I’m a huge fan of director Edgar Wright, known for his films Shaun of the Dead, Hot Fuzz, and Scott Pilgrim vs. The World (just to name a few). His newest film Baby Driver looked like an adrenaline-filled music video, so I was super intrigued. Did it succeed?
Our title character Baby (Ansel Elgort, The Fault in Our Stars) is a driver, pulling off heists to make up for something he stole from Doc (Kevin Spacey). These crews rotate characters, including Jon Hamm, Jamie Foxx, Jon Bernthal, Eiza Gonzalez, Lanny Joon, and Flea (from the Red Hot Chili Peppers). He meets an intriguing waitress named named Debora (Lily James) and he takes care of his elderly and deaf foster father (CJ Jones).
Baby’s parents were killed in an accident when he was young, leaving him with a ringing in his ears, so he constantly plays music, meaning that this entire movie has an almost-nonstop soundtrack.
Exactly as intended, this movie feels like a music video and the first half of the movie especially feels energetic and unique. Ansel Elgort is perfect as the lead, even with choreography as he lives a normal day to a soundtrack only he can hear. He’ll even sing along, adding a humor and charm.
At its foundation, this movie is a heist film and there are essentially three big setpieces that we watch, each one gripping and unpredictable. The stunts are great yet believable.
The supporting actors all do their best with the screentime given, though some characters are more like glorified cameos (Jon Bernthal especially, who feels underutilized). Jon Hamm and Jamie Foxx give the best performances, both unlike anything else I’ve seen them do, resulting in violent and scary antics from both of them. Kevin Spacey is fine but he’s exactly the same Kevin Spacey we’ve seen in most of his recent outings, so it’s not quite as impressive.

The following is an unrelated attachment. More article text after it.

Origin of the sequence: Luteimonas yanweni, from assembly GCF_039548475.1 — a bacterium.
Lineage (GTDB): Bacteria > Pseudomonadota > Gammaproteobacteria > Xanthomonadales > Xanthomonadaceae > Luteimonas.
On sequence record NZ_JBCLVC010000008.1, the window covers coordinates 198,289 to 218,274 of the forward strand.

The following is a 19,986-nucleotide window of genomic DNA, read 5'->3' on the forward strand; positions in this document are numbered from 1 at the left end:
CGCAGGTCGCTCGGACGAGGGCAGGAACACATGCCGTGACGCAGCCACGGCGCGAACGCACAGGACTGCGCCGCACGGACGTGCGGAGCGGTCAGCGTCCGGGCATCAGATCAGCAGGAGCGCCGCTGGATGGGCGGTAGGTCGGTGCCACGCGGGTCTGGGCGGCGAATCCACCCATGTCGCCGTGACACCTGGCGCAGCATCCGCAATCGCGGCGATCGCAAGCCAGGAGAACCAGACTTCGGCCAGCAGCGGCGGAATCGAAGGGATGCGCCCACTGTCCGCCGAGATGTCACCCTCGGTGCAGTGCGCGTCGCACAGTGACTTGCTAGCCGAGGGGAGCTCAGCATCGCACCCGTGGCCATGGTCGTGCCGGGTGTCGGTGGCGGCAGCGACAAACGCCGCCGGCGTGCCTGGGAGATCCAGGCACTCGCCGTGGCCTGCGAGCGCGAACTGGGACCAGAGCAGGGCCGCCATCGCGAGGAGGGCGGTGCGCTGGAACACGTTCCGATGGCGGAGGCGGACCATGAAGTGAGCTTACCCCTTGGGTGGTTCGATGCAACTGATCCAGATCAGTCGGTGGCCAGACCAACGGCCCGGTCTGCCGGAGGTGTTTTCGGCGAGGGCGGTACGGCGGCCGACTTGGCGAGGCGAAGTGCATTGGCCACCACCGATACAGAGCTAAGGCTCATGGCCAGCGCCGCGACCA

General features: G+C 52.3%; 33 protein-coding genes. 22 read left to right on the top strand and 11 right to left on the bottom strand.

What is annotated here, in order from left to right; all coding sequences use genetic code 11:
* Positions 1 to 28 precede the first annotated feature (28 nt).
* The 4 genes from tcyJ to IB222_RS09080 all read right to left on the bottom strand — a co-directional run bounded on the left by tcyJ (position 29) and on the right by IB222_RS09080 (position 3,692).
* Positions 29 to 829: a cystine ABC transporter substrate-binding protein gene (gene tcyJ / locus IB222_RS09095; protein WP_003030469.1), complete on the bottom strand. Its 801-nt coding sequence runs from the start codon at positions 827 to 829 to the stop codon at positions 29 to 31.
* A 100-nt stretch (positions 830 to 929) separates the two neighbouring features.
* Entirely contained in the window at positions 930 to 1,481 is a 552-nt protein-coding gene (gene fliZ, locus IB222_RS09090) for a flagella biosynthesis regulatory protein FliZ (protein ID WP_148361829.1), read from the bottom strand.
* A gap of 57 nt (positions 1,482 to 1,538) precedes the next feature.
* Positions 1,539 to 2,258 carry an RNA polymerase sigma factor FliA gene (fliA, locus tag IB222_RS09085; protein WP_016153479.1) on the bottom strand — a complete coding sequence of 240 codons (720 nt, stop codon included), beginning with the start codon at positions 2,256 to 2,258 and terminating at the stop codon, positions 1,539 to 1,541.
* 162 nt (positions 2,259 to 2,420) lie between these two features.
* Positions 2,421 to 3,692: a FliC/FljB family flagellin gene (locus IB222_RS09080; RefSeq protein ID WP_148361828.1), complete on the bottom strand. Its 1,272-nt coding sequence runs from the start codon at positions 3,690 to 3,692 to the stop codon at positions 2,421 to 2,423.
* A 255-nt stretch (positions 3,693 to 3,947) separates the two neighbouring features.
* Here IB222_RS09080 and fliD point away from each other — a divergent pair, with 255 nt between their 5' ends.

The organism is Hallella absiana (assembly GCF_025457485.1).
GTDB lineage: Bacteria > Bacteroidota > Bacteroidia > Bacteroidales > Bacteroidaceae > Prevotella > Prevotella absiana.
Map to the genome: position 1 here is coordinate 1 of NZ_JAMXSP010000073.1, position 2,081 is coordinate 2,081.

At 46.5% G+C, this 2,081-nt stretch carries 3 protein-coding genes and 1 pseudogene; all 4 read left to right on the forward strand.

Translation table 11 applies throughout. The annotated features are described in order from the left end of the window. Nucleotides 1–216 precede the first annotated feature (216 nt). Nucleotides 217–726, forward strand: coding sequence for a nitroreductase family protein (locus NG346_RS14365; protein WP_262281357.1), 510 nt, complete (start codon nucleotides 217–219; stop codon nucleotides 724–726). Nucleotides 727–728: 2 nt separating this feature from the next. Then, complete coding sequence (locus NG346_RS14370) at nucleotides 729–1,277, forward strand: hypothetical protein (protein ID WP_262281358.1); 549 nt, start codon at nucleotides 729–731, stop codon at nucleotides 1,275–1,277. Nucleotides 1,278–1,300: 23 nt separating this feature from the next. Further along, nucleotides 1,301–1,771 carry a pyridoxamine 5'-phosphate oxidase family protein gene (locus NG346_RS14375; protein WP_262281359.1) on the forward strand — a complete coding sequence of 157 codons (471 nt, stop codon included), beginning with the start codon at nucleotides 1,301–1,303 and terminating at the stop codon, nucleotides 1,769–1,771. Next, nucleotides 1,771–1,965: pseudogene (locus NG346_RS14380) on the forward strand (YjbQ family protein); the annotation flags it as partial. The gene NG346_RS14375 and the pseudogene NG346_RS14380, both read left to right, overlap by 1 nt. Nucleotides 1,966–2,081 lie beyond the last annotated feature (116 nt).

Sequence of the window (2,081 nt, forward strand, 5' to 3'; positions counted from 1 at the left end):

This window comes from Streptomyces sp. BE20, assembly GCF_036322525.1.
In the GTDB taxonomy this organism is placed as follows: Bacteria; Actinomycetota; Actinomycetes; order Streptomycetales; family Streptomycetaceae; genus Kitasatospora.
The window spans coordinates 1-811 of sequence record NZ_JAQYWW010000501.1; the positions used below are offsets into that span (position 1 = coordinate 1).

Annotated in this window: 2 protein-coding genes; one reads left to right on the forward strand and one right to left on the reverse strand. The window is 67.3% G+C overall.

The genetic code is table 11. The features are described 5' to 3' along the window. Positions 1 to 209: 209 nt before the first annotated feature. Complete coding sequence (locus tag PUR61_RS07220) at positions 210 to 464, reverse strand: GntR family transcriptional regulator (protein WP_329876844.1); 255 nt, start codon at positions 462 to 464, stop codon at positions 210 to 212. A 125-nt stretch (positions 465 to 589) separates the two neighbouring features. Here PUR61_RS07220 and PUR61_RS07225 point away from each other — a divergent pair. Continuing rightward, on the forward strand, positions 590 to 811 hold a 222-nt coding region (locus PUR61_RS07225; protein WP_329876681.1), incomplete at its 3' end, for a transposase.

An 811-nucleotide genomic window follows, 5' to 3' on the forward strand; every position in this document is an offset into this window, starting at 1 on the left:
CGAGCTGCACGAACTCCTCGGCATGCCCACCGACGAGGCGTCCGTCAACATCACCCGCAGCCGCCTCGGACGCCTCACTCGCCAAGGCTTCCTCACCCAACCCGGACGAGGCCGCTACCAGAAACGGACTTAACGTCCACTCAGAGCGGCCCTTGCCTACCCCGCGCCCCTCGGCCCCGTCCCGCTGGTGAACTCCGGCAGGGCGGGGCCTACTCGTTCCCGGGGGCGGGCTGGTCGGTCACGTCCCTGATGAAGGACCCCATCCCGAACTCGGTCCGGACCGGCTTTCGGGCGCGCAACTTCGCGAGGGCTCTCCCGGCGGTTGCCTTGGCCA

What doesn’t work?
The first half, which is vibrant and light and fun, devolves into a second half that is strictly action and a heist movie, which all feels familiar and it loses that uniqueness that we were all hoping for. It’s good still, but it loses the magic about halfway through.
I also couldn’t quite believe the love story. Lily James was fine, but the conceit that Baby would all of a sudden risk his life for this (essentially) stranger didn’t quite ring true.
Baby Driver is fun and unique at first, feeling very much like an Edgar Wright movie, however it becomes much more standard fare about halfway in. The movie is anchored by Elgort’s charming performance and some unique turns by Hamm and Foxx. Worth watching but it falls below the bar set high by Wright’s other films.